Identifying trade secrets does not mean figuring out how to barter better

August 27th, 2018 by Emma Schuering and Eric Packel at Polsinelli


This blog was written by Emma Schuering and Eric Packel at Polsinelli. Polsinelli authors hrsimple resources in Missouri, Kansas and Illinois. You can find the original blog post and their labor and employment blog Polsinelli at Work (which is excellent) on their website.

 

Identifying trade secrets: The first step to protecting employers' competitive advantage

Emma Schuering and Eric Packel

Employers should be able to definitively identify their “trade secrets” and non-public information.  Indeed, employers may miss out on opportunities for relief from misappropriation of their trade secrets by former employees and competitors if they do not take time to specifically identify and understand their trade secrets.  Before an employer can effectively protect against the theft, disclosure, and misuse of its trade secrets, it must first clearly understand what is—and what is not—a trade secret.  Once the trade secrets are identified, employers should take careful steps to protect trade secrets and confidential information from competitors, as well as departing employees. 

What are trade secrets?

To begin, anything that gives an employer a competitive advantage may be a trade secret.  Trade secrets are a subset of an employer’s confidential information, and can include information about customers or clients, business methods, pricing data, machinery, marketing strategies, techniques, formulas, processes, or virtually anything else that is secret, unique,  and valuable to the employer.  Considered this way, every employer inevitably has some potential trade secrets.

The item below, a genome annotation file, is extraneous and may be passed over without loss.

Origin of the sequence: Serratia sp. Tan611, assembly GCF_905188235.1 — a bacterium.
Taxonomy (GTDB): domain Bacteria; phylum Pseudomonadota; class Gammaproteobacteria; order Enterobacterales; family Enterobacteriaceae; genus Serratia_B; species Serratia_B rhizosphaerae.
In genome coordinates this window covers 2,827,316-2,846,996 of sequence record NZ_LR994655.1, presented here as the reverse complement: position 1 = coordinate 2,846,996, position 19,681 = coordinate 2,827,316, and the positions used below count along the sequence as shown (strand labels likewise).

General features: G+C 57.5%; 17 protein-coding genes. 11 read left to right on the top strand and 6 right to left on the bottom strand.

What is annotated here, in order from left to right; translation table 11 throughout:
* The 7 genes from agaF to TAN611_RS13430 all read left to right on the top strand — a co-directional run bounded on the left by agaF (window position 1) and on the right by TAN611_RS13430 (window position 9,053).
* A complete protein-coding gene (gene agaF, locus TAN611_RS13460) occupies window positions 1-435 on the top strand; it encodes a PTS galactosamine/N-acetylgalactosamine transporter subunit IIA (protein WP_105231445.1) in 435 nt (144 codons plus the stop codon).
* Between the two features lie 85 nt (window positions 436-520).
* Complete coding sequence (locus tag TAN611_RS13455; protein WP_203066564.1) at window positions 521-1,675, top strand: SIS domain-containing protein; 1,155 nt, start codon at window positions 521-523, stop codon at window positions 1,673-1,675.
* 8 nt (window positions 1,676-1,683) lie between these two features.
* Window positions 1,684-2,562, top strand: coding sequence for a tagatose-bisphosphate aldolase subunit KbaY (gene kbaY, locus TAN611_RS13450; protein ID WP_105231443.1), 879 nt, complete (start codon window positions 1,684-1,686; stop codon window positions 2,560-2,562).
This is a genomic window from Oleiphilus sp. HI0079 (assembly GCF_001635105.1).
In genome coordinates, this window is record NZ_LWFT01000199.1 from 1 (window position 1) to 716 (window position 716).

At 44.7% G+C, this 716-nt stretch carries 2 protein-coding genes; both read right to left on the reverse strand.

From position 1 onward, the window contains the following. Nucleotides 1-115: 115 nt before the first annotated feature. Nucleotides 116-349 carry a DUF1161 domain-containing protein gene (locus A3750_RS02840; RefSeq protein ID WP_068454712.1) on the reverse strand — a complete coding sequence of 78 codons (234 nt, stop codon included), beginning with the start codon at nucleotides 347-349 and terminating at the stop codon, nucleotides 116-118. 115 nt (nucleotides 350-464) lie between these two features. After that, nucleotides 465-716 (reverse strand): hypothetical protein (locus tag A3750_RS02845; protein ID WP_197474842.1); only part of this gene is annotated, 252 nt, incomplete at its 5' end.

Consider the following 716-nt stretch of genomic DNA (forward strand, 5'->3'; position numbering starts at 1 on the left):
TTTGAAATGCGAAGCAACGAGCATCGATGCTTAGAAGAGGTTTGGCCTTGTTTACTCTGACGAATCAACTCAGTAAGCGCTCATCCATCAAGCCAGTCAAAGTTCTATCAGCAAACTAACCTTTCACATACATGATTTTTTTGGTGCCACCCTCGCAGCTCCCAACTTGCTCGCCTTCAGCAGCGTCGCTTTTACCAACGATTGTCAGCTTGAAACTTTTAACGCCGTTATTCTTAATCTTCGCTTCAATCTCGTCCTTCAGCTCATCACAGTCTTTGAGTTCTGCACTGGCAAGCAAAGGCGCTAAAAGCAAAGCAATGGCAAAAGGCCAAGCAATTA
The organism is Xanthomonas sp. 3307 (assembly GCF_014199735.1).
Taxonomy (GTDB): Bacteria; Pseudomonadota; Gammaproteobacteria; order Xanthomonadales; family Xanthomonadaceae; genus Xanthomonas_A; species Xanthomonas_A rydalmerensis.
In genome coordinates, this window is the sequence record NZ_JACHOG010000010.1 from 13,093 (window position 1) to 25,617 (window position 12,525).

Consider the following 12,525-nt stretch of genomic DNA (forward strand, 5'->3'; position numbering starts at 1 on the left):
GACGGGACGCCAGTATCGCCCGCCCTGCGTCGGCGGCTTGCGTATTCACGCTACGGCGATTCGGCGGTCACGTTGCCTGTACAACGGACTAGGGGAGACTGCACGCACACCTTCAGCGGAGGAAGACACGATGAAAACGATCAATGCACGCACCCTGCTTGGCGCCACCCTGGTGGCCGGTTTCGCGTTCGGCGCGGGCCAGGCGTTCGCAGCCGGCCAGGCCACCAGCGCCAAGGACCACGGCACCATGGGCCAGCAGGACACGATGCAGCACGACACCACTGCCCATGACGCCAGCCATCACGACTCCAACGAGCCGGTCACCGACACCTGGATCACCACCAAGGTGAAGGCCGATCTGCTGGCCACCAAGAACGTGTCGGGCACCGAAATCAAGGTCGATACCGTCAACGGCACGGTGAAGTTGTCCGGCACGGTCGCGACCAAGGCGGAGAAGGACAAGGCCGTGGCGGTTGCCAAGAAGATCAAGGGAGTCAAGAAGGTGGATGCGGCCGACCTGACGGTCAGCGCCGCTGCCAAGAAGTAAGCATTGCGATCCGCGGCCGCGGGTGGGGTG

Another way to recognize possible trade secrets is by evaluating who has access to the information.  For example, if the information is subject to measures to maintain its secrecy, such as limited physical or electronic access, it may be a trade secret.  Alternatively, if the employer uses contracts with its employees and business partners to protect the confidentiality and limit the disclosure of the information, said information may very well be a trade secret, too. 

What qualifies as a trade secret?

To qualify as a trade secret, the information must generally 1) be subject to measures to maintain its secrecy and 2) derive independent value from being secret.  If the trade secret is not sufficiently protected or becomes public -- even inadvertently -- it could lose its status as a trade secret, decreasing its worth to the employer.  But an employer cannot realistically be expected to adequately protect its trade secrets if it does not first know what it must protect.  That is why it is so important for employers to regularly audit their trade secrets and update their protective measures, as needed. 

Employer takeaways

Departing employees with access to trade secrets pose a significant threat to an employer’s trade secret security, thus necessitating a consistently-enforced protocol to off-board those employees and ensure compliance with any continuing post-employment obligations owed to the employer.  However, upon discovering that a departed employee may be misappropriating trade secrets, courts expect swift action from the employer to protect its assets—including, early, specific identification of exactly what the employer considers as its stolen trade secrets.